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Chinese Lecture and Film Night brings presentation on martial arts

Dr. Hamm presents to a full Wyatt classroom — Photo credit to Claire Weckl

Last Friday, Dr. Chris Hamm of the University of Washington Seattle’s Chinese Studies Department visited campus to present about the history of Chinese martial arts fiction. The presentation, which coincided with the death of the martial arts writer Jin Yong, focused on the martial arts fiction as a reflection of China’s political and social position in the world.

The presentation began with a synopsis of the life work of Jin Yong, who also happens to be the center of Dr. Hamm’s research. “It may seem like a marginal thing to be a writer of martial arts fiction,” Dr. Hamm said. But with over 300 million copies of his novels sold in China alone, Yong is influential in both China and abroad.

Dr. Hamm explained that Yong focused his work on two styles of martial arts fiction, swordplay and Kung Fu.

Swordplay, he said, “tends to be combative and involve ancient weaponry. It is set in the ancient past and tends to be romantic with complex relationships.”

Dr. Hamm compared this to Kung Fu, which he described as a “more gritty approach to the ideas of combat” and is “often set in recent times, with a concern for manliness in one way or another.”

It was clear from the presentation that Yong is an important figure in martial arts fiction.

“Jin Yong brought martial arts into the public conscious, both in China and really around the world,” Dr. Hamm said. “How we think about martial arts today is because of Jin Yong.”

That evening, however, Dr. Hamm chose to compare several cinematic pieces that allowed for comparisons between the cultural and social aspects of martial arts films.

Essential to understanding the importance of martial arts to popular culture in China is the Bruce Lee film “The Chinese Connection.” This film is based on the legend of Huo Yuanjia, a Kung Fu master who moved Kung Fu from a traditional art form to a “form of scientific exercise and self defense that was in line with international concepts of sports,” Dr. Hamm said.

After Yuanjia challenges and beats several Japanese Judo fighters, he is found dead with experts claiming that he was poisoned for beating the Japanese and embarrassing them by his skill.

The film focuses on this legend, with Bruce Lee seeking vengeance on Yuanjia’s death. Directors of the film sought to “create a nationalistic version of martial arts” that would “revitalize the legend of Hua Yuanjia,” Dr. Hamm said.

The importance of the film, however, goes far beyond the national pride of Kung Fu. The “crazed” style of filmmaking was in fact reflective of China’s social dynamism in the 1970s that was a product of an increasingly globalized China. The success of the film resulted in Yuanjia’s story being retold time and time again in Chinese cinema.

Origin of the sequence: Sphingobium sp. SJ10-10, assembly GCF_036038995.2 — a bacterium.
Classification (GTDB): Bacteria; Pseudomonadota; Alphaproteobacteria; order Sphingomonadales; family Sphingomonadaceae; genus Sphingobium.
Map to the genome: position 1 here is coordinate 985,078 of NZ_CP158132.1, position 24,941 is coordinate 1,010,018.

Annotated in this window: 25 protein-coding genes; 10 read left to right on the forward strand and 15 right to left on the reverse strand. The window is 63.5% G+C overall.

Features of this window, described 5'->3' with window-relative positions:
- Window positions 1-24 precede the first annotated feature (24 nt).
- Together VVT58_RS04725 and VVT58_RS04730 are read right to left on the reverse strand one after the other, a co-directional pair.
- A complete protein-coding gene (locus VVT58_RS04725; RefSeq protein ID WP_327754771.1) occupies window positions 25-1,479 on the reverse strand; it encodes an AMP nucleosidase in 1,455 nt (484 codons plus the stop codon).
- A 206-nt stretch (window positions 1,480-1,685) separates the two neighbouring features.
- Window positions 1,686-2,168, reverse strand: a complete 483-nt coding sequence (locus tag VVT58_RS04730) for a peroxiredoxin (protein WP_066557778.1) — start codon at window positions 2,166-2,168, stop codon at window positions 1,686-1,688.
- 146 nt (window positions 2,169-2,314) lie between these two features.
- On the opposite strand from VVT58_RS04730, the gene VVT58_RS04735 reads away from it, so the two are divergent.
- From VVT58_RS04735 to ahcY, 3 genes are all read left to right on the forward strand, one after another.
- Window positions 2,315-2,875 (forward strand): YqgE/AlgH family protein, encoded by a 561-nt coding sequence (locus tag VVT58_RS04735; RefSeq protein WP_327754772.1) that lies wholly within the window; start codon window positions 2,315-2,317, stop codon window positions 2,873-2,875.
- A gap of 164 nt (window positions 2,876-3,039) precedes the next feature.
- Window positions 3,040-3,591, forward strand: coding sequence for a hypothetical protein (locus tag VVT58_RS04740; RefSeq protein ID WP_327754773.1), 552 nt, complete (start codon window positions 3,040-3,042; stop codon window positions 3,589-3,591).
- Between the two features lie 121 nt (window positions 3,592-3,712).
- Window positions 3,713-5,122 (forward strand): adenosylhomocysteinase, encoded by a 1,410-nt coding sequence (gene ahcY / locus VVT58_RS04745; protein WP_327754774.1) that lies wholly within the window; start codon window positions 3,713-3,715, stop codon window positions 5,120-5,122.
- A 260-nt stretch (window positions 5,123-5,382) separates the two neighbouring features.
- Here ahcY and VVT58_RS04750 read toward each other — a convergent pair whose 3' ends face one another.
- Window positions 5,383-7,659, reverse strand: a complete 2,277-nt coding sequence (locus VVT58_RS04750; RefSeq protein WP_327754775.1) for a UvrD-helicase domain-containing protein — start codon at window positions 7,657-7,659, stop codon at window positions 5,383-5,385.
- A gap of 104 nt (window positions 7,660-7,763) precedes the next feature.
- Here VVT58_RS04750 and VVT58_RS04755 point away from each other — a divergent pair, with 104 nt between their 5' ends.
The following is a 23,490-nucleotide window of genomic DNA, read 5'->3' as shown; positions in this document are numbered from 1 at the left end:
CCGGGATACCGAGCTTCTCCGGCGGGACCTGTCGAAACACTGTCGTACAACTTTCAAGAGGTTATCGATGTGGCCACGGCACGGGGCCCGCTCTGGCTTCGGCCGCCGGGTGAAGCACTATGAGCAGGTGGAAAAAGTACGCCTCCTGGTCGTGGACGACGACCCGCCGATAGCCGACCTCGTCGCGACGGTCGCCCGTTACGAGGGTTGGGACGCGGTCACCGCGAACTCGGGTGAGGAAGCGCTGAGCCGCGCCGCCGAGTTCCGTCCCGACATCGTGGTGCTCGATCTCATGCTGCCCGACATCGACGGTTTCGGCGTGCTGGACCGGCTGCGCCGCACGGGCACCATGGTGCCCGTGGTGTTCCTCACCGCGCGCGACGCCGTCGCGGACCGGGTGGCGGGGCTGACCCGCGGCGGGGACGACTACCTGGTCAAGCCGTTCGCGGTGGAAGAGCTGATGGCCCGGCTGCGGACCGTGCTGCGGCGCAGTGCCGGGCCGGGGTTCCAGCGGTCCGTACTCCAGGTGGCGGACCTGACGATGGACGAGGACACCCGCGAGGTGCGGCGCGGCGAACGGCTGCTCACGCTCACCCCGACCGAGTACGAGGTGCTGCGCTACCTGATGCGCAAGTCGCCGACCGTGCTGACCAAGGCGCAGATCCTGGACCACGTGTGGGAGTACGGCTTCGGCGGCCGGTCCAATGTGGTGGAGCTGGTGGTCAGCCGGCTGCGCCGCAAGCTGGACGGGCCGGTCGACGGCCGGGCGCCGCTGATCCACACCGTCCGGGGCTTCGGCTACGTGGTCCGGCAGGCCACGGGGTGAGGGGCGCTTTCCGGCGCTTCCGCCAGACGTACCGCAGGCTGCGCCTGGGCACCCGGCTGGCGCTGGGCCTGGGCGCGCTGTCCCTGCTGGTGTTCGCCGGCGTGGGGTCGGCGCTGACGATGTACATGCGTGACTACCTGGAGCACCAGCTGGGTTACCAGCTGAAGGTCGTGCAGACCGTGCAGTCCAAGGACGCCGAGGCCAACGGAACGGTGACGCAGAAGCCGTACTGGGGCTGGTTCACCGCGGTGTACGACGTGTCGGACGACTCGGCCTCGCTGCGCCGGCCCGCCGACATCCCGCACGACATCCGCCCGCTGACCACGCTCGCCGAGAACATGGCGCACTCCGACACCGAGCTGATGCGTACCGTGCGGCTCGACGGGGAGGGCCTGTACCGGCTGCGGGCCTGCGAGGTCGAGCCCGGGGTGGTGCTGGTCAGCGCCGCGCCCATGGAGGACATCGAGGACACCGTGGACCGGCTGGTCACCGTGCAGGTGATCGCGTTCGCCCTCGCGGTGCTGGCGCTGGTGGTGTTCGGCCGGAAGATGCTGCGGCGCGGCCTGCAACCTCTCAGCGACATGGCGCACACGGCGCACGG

Most recently, the story of Hua Yuanjia was retold in the Jet Li film “Fearless.” This film, which came out in 2006, told the story of how Hua Yuanjia defeated several Western fighters who came to China hoping to prove their superiority over Chinese Martial artists.

Though the film contains overt fighting sequences, they were not intended to show violence. Instead, martial arts was to be understood as “connecting Chinese together and as a doorway to mutual understanding,” Dr. Hamm said.

This movie was produced not long after the International Olympic Committee made the announcement that the 2008 Olympiad would be in Beijing. This is central to the vision of the film. The tone of the film is one of harmony and respect, not of conflict. It was meant to parallel China’s geopolitical reverence for others.

Since the release of “Fearless,” Chinese Martial arts films have taken an opposite track. Instead of focusing on the harmony, modern martial arts films are “overshadowed by militaristic action scenes,” Dr. Hamm said. “Martial arts are deployed but in a commando, military type of way.” Dr. Hamm believes that this is reflective of China’s tension throughout the international community.

The importance of this cultural reflection is difficult to overstate, particularly for Americans. Dr. Mengjun Li of the Asian Studies Department at the University of Puget Sound agrees. “Art has been a lens through which one can get a glimpse into a foreign culture. The most well-known example is the 1988 Disney film ‘Mulan.’ Here you have a sixth-century Chinese poem, adapted into an American film, which influenced a whole generation of young people,” Dr. Li said.

This cross-cultural exchange isn’t just a reflection of Chinese culture but also shows the influence of a growing Chinese population in America, Dr. Li points out. Dr. Li’s assertion shows the growing importance of the work of researchers like Dr. Hamm.

Besides the fascinating nuances of these cultural works, there is a growing consensus that not just Chinese but foreign art of all forms ought to be appreciated in their own right.

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